Bankruptcy bill introduced in Parliament
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New Delhi: The government on Monday introduced a bill in Parliament that will make it easier for sick companies to either wind up their businesses or engineer a turnaround.
The Insolvency and Bankruptcy Code, 2015, will replace the existing bankruptcy laws to make it easy for investors to exit within a fixed time frame, in an effort to improve the ease of doing business in India.
The proposed bankruptcy code will cover individuals, companies, limited liability partnerships and partnership firms, and proposes a time-bound framework.
It will also amend laws including the Companies Act to become the overarching legislation to deal with corporate insolvency.
The bill was tabled in Lok Sabha by finance minister Arun Jaitley as the government moves ahead with its reform agenda despite a setback in its efforts to pass the constitutional amendment required to implement the goods and services tax (GST) by 1 April.
Once enacted, not only will it improve the ease of doing business in India, it will also ensure better debt recovery for creditors.
The bill will “consolidate and amend the laws relating to reorganization and insolvency resolution of corporate persons, partnership firms and individuals in a time-bound manner for maximization of value of assets of such persons, to promote entrepreneurship, availability of credit and balance the interest of all the stakeholders including alteration in the order of priority of payment of government dues and to establish an Insolvency and Bankruptcy Fund”, the government said.
With GST set to miss its 1 April deadline, the government is hoping that the bankruptcy bill will provide a boost to its reform agenda. It wants to enact the bill at the earliest so that it gets reflected in the World Bank’s ease of doing business rankings for next year, the cut-off for which is 31 May.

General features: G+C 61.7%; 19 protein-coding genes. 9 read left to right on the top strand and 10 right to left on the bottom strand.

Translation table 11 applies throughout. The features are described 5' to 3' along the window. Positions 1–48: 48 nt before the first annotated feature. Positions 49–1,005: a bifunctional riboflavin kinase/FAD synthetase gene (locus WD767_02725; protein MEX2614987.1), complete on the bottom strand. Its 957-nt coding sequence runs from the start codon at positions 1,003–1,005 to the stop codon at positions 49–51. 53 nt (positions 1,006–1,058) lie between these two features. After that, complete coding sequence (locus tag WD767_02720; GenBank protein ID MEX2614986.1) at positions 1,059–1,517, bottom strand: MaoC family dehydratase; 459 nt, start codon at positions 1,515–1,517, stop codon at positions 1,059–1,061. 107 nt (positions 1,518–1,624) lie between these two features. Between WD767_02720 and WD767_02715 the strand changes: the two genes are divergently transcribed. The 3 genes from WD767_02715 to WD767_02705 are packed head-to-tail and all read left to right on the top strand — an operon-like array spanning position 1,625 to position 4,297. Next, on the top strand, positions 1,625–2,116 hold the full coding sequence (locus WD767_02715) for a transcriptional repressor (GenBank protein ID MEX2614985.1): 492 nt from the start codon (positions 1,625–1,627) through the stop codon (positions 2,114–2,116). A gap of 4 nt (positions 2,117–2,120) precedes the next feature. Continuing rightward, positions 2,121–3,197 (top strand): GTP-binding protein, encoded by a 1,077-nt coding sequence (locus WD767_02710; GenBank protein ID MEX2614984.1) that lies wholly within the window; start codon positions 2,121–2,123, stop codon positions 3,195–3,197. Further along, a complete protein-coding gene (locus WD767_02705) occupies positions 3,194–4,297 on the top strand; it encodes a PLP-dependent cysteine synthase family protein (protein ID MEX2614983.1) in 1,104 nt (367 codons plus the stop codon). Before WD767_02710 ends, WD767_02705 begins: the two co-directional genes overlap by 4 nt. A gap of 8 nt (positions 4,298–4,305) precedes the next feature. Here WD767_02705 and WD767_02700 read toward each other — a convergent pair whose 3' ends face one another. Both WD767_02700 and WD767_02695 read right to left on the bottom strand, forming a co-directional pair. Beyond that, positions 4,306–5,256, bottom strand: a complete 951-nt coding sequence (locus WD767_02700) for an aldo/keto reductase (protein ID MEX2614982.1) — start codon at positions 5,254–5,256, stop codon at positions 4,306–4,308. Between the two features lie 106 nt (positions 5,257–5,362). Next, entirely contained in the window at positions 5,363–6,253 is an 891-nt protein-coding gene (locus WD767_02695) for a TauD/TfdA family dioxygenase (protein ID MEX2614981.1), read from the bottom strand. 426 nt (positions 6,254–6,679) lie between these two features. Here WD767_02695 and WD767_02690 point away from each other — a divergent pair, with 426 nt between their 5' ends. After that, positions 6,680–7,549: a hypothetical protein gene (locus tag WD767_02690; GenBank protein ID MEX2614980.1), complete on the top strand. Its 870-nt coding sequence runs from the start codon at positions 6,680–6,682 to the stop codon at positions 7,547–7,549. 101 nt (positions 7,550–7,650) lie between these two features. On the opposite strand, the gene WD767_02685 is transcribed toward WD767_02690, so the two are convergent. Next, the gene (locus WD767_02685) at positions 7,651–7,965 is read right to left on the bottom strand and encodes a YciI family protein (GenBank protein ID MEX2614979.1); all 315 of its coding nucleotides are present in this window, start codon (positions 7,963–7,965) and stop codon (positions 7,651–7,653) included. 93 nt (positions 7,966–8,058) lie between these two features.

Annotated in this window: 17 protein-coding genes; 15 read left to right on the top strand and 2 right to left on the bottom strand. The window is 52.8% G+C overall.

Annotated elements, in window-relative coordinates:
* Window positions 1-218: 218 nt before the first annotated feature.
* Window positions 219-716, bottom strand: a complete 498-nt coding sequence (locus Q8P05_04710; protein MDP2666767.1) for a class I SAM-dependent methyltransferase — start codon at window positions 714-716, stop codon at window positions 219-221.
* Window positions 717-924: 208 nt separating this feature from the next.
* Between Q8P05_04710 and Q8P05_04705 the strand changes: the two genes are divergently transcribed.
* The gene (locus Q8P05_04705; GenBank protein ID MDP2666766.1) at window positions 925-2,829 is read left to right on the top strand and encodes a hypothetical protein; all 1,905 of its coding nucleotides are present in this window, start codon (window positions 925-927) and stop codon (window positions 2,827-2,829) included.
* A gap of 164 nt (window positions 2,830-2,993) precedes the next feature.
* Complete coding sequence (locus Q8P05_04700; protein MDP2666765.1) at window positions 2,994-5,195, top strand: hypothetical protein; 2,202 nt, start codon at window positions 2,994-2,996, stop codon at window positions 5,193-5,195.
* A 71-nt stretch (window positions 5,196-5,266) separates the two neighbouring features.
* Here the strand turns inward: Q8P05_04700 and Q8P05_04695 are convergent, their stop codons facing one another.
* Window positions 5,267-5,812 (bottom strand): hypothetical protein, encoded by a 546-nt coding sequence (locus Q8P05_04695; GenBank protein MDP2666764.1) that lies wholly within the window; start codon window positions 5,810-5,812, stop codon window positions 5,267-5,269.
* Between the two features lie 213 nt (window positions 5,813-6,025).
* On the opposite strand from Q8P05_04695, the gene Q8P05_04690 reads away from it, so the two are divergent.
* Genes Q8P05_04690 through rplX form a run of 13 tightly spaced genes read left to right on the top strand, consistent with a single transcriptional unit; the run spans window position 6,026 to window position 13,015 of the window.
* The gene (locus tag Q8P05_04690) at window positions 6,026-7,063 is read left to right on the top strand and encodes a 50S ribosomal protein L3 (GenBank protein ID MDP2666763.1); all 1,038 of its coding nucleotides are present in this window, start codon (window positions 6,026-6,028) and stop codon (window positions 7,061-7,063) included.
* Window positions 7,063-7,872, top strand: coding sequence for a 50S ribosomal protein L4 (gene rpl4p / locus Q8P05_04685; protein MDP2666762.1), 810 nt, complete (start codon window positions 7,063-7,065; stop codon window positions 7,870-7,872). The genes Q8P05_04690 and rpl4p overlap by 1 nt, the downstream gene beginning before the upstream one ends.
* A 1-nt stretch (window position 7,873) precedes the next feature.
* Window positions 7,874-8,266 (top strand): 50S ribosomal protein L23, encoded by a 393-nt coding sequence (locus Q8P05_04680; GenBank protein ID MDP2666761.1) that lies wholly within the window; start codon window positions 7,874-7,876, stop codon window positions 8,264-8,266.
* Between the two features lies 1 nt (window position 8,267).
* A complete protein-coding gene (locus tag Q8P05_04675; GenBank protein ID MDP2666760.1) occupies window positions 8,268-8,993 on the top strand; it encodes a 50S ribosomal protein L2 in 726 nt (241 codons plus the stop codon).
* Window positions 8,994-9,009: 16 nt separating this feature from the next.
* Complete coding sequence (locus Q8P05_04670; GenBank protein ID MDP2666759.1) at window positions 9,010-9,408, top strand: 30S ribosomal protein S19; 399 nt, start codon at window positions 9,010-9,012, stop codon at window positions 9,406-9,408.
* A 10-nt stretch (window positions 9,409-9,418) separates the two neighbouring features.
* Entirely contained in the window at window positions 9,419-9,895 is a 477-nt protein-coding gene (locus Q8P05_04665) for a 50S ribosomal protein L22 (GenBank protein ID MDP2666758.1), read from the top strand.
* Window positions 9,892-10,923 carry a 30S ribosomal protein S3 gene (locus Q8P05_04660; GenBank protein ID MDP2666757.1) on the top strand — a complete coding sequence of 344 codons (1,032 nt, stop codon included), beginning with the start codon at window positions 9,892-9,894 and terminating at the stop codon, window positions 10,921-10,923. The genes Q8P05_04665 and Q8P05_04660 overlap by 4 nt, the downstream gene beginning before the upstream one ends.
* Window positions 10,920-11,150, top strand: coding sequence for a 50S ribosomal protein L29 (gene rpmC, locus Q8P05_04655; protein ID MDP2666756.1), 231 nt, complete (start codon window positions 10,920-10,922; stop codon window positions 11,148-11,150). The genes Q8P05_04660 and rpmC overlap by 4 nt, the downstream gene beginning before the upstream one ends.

India is ranked 136 among 189 countries in the World Bank’s ease of doing business index in the category of resolving insolvency. India’s overall raking is 130.
Currently it takes, on an average, more than four years to resolve insolvency in India, according to the World Bank’s Ease of Doing Business report. The new code seeks to cut down the time to less than a year.
According to the provisions of the bill, corporate insolvency applications will have to be decided on within 180 days, with an option of extending it by an additional 90 days.
It also has a clause to provide for insolvency professionals who will specialize in helping sick companies. It also provides for information utilities that will collate all information about debtors to prevent serial defaulters from misusing the system.
The bill proposes to set up the Insolvency and Bankruptcy Board of India to act as a regulator for these utilities and professionals.
Nikhil Shah, managing director of Alvarez and Marsal in India, said the timeline of 180 days will provide certainty to the process.
“If 75% of the secured creditors cannot come to a consensus within the stipulated time frame, then the company will have to be liquidated. This provides an incentive to the creditors to explore ways of restructuring the company,” he said. “Going ahead, the challenge will be to get the bill passed in Parliament and putting in place the infrastructure required as mentioned in the bill.”
Companies welcomed the move. Chandrajit Banerjee, director general of lobby group Confederation of Indian Industry, said in a note that the bill will streamline the process of the revival of firms facing financial stress.
“Once enacted, the Bankruptcy Bill will not only improve the ease of doing business in India, it will also ensure a better and faster debt recovery mechanism in the country,” he said.